Nationwide, rural hospitals that serve communities with large Black populations are more likely than rural hospitals overall to be financially distressed, according to the Sheps Center’s North Carolina Rural Health Research Program. And among financially distressed rural hospitals, the program’s research shows, those serving areas with greater Black and/or Hispanic populations are more likely to close. (Hispanics can be of any race or combination of races.)
The Cuthbert hospital’s closing has severely affected the region’s Black population.
More than 60% of Randolph County residents are Black, and the surrounding counties, whose residents used to travel to Cuthbert for hospital care, have Black populations of 47% or above.
In the region, Black Americans, especially older people with diabetes and high blood pressure, are very concerned about the hospital closing, said Charisse Jackson, an employee at the CareConnect health center across the street from the hospital.
The community hopes to get some medical care back, if not a total revival of the hospital. The hospital authority, locally based Andrew College and a Mississippi management firm are working together on a bid for U.S. Department of Agriculture grants of $1 million and $10 million. The vision is to have a stand-alone emergency room with a handful of beds. The hospital authority, Whatley said, still has “a couple million dollars” to support the funding if it is approved. “Fifteen million dollars would do it,” Whatley said.
U.S. Sen. Jon Ossoff (D-Ga.) has taken an interest in the healthcare vacuum in Randolph County and is helping identify private- and public-sector opportunities to restore more medical services in the area. “The challenges the folks in Randolph County have are similar to challenges across rural healthcare,” Ossoff said.
In downtown Cuthbert, the history of Southwest Georgia Regional Medical Center unfurls in a mural on the walls of Randolph County’s old courthouse, which now houses the Randolph County Chamber of Commerce.
Local pharmacist Carl Patterson’s family founded the hospital in 1916 as Patterson Hospital. After the facility’s closure, Patterson said, Randolph County does not have a physician in full-time practice.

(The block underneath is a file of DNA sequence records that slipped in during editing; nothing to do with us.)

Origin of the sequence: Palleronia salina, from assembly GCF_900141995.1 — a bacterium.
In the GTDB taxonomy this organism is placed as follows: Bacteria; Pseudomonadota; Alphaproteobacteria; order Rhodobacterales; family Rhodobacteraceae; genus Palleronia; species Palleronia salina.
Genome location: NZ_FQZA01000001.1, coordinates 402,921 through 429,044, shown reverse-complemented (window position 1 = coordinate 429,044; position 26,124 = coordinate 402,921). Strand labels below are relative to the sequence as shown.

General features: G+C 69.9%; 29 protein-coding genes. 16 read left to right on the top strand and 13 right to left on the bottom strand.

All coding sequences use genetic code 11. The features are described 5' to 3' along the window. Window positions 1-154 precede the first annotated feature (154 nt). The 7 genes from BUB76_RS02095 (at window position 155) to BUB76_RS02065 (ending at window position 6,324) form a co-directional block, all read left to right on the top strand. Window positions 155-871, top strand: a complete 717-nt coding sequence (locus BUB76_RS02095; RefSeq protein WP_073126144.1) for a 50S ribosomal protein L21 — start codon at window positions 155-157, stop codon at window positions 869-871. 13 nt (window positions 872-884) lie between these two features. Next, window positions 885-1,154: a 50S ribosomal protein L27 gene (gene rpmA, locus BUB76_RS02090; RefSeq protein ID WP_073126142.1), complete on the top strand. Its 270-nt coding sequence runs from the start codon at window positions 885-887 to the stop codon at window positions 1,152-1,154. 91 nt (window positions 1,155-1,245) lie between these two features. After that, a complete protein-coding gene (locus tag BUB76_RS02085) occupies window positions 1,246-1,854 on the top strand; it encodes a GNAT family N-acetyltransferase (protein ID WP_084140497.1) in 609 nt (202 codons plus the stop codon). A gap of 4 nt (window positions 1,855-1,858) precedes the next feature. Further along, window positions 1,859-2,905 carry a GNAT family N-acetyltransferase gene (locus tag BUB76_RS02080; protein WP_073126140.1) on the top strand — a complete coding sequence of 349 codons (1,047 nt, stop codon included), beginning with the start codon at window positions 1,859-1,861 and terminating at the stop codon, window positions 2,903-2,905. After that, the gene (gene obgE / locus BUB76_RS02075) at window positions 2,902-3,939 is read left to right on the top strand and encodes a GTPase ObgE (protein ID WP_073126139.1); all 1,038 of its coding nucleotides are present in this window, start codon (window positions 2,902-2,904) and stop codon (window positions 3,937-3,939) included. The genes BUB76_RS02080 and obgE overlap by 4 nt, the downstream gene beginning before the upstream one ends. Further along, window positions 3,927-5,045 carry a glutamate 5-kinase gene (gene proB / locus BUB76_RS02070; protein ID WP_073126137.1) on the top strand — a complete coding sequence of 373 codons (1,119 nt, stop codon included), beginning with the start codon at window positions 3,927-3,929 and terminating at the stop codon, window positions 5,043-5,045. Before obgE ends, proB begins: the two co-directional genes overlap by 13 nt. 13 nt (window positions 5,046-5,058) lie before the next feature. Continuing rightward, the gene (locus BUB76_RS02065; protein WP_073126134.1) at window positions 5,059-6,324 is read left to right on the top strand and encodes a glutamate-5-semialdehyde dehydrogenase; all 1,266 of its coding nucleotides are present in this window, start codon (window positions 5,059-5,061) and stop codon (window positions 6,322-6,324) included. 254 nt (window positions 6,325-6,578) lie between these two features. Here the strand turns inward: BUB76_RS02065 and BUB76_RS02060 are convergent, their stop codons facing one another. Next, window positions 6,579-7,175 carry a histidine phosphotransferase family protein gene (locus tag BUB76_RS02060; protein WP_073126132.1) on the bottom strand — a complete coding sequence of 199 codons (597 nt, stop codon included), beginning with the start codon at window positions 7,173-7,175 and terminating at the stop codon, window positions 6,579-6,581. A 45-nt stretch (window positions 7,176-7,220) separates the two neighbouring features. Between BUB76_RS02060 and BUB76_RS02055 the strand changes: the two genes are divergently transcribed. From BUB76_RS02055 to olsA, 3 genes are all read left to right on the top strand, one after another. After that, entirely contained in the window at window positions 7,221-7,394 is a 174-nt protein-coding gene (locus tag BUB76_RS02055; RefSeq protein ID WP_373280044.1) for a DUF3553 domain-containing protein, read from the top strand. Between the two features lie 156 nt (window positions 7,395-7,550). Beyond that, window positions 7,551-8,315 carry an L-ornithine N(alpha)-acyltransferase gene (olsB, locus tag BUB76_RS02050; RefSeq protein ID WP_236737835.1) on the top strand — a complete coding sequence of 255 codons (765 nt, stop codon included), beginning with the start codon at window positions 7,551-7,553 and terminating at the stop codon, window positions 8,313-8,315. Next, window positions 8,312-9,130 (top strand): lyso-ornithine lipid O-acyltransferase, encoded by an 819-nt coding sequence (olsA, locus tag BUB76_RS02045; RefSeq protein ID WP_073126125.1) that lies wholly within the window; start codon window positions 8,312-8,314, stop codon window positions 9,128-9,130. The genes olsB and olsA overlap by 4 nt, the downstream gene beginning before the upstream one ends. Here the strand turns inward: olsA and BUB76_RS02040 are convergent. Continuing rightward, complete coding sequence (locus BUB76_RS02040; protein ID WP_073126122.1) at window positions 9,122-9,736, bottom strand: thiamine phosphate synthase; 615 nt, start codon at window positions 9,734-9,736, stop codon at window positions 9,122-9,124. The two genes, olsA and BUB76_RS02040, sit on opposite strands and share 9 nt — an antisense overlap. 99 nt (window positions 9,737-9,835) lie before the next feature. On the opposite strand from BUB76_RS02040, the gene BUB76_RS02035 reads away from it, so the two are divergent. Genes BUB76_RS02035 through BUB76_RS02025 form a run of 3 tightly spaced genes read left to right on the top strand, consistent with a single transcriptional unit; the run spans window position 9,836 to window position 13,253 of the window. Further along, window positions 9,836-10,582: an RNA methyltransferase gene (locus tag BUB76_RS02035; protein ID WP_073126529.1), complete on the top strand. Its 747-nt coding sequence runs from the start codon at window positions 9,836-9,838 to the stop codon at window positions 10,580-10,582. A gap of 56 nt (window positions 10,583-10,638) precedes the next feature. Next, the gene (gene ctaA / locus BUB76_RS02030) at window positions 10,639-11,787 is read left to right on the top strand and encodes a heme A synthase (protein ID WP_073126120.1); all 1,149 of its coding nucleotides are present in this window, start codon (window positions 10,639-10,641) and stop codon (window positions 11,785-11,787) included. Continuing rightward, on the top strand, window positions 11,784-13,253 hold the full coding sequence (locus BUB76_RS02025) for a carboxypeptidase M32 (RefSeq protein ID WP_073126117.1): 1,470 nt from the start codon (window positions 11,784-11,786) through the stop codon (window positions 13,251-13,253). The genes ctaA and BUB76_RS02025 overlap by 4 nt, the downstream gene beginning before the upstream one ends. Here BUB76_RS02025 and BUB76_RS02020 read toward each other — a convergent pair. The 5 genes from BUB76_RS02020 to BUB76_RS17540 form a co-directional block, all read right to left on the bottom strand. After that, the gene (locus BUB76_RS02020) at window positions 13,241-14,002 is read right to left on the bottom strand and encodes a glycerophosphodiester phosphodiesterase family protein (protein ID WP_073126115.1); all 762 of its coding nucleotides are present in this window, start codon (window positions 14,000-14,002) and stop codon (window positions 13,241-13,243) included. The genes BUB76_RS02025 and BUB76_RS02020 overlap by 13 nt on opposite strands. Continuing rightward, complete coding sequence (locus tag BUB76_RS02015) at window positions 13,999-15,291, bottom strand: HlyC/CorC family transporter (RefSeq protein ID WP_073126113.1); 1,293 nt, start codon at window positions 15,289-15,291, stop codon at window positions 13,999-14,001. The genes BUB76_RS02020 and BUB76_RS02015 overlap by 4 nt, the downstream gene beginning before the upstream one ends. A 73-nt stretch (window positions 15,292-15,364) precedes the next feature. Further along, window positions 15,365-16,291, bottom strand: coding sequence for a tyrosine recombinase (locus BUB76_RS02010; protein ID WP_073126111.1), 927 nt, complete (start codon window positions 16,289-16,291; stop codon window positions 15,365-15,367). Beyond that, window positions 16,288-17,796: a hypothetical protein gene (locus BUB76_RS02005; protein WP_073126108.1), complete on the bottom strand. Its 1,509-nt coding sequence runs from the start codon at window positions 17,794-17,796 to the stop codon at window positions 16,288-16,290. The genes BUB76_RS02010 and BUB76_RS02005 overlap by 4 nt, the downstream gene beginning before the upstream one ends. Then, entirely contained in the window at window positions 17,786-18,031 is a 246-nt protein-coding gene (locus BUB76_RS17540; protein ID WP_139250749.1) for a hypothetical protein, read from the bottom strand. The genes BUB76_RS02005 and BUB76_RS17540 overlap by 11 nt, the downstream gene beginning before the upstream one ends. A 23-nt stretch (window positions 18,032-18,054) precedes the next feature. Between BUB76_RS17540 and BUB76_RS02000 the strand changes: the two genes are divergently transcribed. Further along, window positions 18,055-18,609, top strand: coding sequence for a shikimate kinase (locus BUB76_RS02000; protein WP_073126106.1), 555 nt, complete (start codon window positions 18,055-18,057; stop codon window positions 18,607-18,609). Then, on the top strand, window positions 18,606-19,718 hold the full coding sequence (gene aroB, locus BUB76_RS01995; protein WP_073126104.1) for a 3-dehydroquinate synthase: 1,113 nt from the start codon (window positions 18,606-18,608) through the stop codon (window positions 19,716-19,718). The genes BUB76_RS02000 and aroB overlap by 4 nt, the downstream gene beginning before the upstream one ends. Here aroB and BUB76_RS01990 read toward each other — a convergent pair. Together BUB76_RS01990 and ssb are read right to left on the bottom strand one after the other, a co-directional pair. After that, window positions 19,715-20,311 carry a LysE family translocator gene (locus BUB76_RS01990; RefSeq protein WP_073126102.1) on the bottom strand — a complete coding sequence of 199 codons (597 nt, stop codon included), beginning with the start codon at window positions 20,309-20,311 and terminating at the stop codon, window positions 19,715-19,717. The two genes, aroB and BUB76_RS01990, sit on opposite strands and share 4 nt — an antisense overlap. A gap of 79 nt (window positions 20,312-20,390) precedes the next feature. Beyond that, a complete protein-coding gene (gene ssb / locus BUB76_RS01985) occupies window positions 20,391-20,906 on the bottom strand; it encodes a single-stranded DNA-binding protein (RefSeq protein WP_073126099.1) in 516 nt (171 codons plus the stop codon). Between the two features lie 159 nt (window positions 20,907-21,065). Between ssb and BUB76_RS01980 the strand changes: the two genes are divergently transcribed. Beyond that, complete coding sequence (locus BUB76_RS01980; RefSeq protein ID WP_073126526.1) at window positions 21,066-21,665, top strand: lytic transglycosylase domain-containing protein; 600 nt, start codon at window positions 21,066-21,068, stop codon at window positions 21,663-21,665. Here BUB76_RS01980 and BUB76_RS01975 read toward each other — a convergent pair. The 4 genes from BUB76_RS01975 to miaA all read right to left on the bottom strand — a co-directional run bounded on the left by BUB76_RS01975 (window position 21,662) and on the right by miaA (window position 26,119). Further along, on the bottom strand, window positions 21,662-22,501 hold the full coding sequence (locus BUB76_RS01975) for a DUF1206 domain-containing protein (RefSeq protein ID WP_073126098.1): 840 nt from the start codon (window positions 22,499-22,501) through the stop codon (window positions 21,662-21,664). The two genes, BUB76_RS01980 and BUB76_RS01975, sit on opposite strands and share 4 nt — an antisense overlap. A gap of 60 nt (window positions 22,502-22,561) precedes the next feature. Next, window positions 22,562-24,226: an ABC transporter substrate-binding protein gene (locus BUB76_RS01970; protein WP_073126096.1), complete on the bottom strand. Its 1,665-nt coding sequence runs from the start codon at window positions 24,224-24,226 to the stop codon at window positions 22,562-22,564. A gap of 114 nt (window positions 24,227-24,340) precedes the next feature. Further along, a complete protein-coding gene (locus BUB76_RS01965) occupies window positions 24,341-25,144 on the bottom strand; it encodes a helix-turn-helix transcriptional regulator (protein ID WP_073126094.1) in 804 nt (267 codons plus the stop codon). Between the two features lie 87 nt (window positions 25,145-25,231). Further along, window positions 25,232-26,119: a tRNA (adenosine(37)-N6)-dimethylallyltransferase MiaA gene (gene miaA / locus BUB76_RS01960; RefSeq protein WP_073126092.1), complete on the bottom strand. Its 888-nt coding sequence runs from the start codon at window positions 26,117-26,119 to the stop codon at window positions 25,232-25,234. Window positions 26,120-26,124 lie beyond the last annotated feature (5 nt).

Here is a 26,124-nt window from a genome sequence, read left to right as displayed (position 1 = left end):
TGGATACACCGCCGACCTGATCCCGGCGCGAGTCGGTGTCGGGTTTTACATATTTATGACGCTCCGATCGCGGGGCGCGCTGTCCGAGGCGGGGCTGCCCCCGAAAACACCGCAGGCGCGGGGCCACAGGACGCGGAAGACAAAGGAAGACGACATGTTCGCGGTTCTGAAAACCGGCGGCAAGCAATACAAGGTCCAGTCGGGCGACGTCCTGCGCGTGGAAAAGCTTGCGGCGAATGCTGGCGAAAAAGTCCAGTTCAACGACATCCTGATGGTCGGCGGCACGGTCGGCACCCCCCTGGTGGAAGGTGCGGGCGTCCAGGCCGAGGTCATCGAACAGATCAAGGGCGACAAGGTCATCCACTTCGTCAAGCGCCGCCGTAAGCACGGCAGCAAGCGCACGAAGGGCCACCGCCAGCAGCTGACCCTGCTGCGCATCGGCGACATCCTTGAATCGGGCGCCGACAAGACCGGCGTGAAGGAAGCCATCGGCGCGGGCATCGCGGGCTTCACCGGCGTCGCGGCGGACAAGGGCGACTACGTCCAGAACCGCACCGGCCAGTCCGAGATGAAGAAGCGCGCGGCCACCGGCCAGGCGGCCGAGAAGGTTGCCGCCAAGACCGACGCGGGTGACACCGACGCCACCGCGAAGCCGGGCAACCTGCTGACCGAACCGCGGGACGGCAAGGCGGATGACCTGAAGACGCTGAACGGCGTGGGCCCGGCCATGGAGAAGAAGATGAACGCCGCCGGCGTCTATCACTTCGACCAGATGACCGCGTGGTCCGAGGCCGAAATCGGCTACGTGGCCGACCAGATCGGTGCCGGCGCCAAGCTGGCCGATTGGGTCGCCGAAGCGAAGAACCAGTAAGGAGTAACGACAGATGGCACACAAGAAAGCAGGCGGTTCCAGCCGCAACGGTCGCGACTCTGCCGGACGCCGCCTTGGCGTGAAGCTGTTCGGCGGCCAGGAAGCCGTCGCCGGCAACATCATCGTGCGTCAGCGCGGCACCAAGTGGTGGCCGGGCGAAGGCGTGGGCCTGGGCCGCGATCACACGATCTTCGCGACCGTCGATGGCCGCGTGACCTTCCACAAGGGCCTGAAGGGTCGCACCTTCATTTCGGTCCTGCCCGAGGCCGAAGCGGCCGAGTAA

Supporting the hospital financially was always tough. It needed $10 million in upgrades, and surgery, a profitable service at some facilities, was not done there.
“Our hospital wasn’t the greatest, but it was a means to get you stable. It helped a lot of people,” said Brenda Clark, who was born at the hospital and now works in a Cuthbert wellness center across the street from the shuttered facility. Older people who need care “can’t get into their cars and drive to Eufaula or Albany,” she said.
The hospital closure has been “devastating” for businesses, said Rebecca White, executive director of the county chamber of commerce. About 25% of Randolph County residents already lived below the poverty line.
“No doubt in my mind, that hospital was a lifesaver,” said Dr. A.S. Ghiathi, a family physician who worked at Southwest Georgia Regional Medical Center for more than 20 years. Ghiathi, 64, still lives in Randolph County but works mainly at a Mercer Medicine clinic in nearby Clay County’s Fort Gaines. That county also has no hospital.
The closure of the Randolph County hospital “was like a death,” he said. “People grieved over this loss. We wanted to pass this hospital on to the next generation.”
Some residents of Randolph County say the loss of the hospital has been a factor in medical tragedies, such as the death of Lacandie Gipson, and could cause others.
Jeanette Love, 67, who lived in the Randolph County town of Shellman, died while waiting for an ambulance, her sister Susie Jackson said. It had been called because Love was having a hard time breathing.
The Randolph County ambulance was tied up, Jackson said, so one from another county had to be dispatched to pick up Love, who had chronic obstructive pulmonary disease and diabetes. The delay grew longer when that ambulance went to the wrong address.
“It took an hour and a half or longer,” Jackson said.
“It’s about 15 to 20 minutes to Cuthbert,” said Jackson, who drove from her home in Shellman to Love’s house that July day to help her. “I had a car. I could have taken her to the hospital. She may have been saved.”
Instead, while the sisters waited, Jackson said, Love “sat by me, laid her head on my shoulder and died.”
On the medical situation in Randolph County, Jackson said, “We are better than this.”
Kaiser Health News is a national health policy news service. It is an editorially independent program of the Henry J. Kaiser Family Foundation which is not affiliated with Kaiser Permanente.